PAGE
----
Indeed you can, you should add that to your answer – John La Rooy Jun 25 '12 at 13:08
Thanks for your suggestion. My real case scenario is less compatible with this technique (but you could obviously not guess). Upvoted for fairness because the answer is valid and could help somebody. – ereOn Jun 25 '12 at 13:13
Indeed faster! Probably because the regex only needs to traverse the string once. – Kos Jun 25 '12 at 13:16

Since you are processing word-by-word against mystring, surely mystring can be used as a set. Then just take the intersection between the set containing the words in mystring and the target groups of words:

In [370]: mystring=set(['foobar','barfoo','foo'])

In [371]: mystring.intersection(set(['foo', 'bar', 'hello']))
Out[371]: set(['foo'])

Your logical 'or' is the members of the intersection of the two sets.

Using a set is also faster. Here are relative timing vs a generator and regular expression:

f1:  generator to test against large string 
f2:  re to test against large string 
f3:  set intersection of two sets of words 

    rate/sec      f2     f1     f3
f2   101,333      -- -95.0% -95.5%
f1 2,026,329 1899.7%     -- -10.1%
f3 2,253,539 2123.9%  11.2%     --

So a generator and the in operation is 19x faster than a regular expression and a set intersection is 21x faster than a regex and 11% faster than a generator.

Here is the code that generated the timing:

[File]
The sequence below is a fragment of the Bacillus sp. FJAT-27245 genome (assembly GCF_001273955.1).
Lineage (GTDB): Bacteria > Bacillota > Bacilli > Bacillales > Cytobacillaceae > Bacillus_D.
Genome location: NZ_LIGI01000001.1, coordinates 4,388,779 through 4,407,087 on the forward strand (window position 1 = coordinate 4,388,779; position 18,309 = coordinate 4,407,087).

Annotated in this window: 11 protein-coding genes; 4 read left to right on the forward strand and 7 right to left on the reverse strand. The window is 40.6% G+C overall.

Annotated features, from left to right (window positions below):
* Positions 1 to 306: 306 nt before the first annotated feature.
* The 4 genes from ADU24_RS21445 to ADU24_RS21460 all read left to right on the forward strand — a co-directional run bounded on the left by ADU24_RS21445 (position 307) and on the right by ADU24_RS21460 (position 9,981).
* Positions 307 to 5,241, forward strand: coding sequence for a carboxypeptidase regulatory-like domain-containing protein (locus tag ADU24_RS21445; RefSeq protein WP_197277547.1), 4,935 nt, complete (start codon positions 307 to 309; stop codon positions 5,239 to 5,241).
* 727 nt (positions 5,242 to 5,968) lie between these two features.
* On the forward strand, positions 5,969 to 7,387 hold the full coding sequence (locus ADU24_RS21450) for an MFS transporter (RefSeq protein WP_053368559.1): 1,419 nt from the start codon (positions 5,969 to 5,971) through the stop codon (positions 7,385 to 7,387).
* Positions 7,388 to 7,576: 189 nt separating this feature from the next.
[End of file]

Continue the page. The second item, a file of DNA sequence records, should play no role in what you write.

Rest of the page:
import re

with open('/usr/share/dict/words','r') as fin:
     set_words={word.strip() for word in fin}

s_words=' '.join(set_words)
target_re = re.compile("(%s)" % ("|".join(re.escape(word) for word in target), ))

gen_target=(word for word in ('bar','foo','hello'))

def f1():
    """ generator to test against large string """        
    if any(s in s_words for s in gen_target):
        return True

def f2():
    """ re to test against large string """
    if, s_words):
        return True

def f3():
    """ set intersection of two sets of words """
    if target.intersection(set_words):
        return True

share|improve this answer
How is this different from the accepted answer? The only difference is that you use a set instead of a tuple, otherwise it's exactly the same. – cha0site Jun 25 '12 at 13:52
@cha0site: The accepted answer also proposes a function for a large list. I think a set is better way to so the same. This is also proposing two sets -- without the use of any – the wolf Jun 25 '12 at 14:36

If you have a known list of items to check against, you could also write it as

if mystring in ['foo', 'bar', 'hello']:

You may not get the benefits of ensuring the comparison order (I don't think Python is required to check the list elements left-to-right) but that's only a problem if you know that 'foo' is way more likely than 'bar'.

share|improve this answer
This isn't quite the same thing. The condition in the question would also be true when mystring = 'hello world'. This one would not. – Izkata Jun 25 '12 at 18:12
Good point, thanks - as you say, not quite the same thing, and perhaps not a good fit to the specific problem. – kimvanwyk Jun 26 '12 at 6:33